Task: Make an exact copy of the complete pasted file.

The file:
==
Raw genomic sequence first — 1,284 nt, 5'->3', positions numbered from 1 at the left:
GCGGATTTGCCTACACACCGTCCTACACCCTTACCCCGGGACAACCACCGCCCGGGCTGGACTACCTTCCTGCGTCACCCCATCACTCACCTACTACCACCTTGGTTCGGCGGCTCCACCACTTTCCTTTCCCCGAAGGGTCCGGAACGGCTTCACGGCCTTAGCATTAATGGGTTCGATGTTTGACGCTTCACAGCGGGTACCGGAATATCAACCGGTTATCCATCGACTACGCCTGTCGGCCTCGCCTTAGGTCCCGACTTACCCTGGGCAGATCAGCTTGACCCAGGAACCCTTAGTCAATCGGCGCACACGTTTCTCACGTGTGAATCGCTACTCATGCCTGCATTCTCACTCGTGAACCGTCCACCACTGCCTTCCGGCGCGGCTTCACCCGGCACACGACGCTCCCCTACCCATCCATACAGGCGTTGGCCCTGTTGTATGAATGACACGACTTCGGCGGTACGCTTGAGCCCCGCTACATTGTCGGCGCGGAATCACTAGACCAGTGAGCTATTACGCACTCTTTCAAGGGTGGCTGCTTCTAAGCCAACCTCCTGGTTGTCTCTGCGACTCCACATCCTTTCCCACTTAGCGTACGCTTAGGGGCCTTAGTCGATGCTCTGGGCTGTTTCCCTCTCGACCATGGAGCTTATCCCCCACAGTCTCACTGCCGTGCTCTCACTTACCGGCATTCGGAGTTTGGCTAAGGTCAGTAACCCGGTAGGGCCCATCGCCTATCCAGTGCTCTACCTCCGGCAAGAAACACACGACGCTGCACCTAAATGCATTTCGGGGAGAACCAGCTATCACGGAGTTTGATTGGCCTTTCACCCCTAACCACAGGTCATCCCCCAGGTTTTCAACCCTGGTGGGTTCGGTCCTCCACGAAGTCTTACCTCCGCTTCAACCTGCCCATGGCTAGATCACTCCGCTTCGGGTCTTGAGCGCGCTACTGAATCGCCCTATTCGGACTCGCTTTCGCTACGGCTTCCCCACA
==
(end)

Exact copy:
Raw genomic sequence first — 1,284 nt, 5'->3', positions numbered from 1 at the left:
GCGGATTTGCCTACACACCGTCCTACACCCTTACCCCGGGACAACCACCGCCCGGGCTGGACTACCTTCCTGCGTCACCCCATCACTCACCTACTACCACCTTGGTTCGGCGGCTCCACCACTTTCCTTTCCCCGAAGGGTCCGGAACGGCTTCACGGCCTTAGCATTAATGGGTTCGATGTTTGACGCTTCACAGCGGGTACCGGAATATCAACCGGTTATCCATCGACTACGCCTGTCGGCCTCGCCTTAGGTCCCGACTTACCCTGGGCAGATCAGCTTGACCCAGGAACCCTTAGTCAATCGGCGCACACGTTTCTCACGTGTGAATCGCTACTCATGCCTGCATTCTCACTCGTGAACCGTCCACCACTGCCTTCCGGCGCGGCTTCACCCGGCACACGACGCTCCCCTACCCATCCATACAGGCGTTGGCCCTGTTGTATGAATGACACGACTTCGGCGGTACGCTTGAGCCCCGCTACATTGTCGGCGCGGAATCACTAGACCAGTGAGCTATTACGCACTCTTTCAAGGGTGGCTGCTTCTAAGCCAACCTCCTGGTTGTCTCTGCGACTCCACATCCTTTCCCACTTAGCGTACGCTTAGGGGCCTTAGTCGATGCTCTGGGCTGTTTCCCTCTCGACCATGGAGCTTATCCCCCACAGTCTCACTGCCGTGCTCTCACTTACCGGCATTCGGAGTTTGGCTAAGGTCAGTAACCCGGTAGGGCCCATCGCCTATCCAGTGCTCTACCTCCGGCAAGAAACACACGACGCTGCACCTAAATGCATTTCGGGGAGAACCAGCTATCACGGAGTTTGATTGGCCTTTCACCCCTAACCACAGGTCATCCCCCAGGTTTTCAACCCTGGTGGGTTCGGTCCTCCACGAAGTCTTACCTCCGCTTCAACCTGCCCATGGCTAGATCACTCCGCTTCGGGTCTTGAGCGCGCTACTGAATCGCCCTATTCGGACTCGCTTTCGCTACGGCTTCCCCACA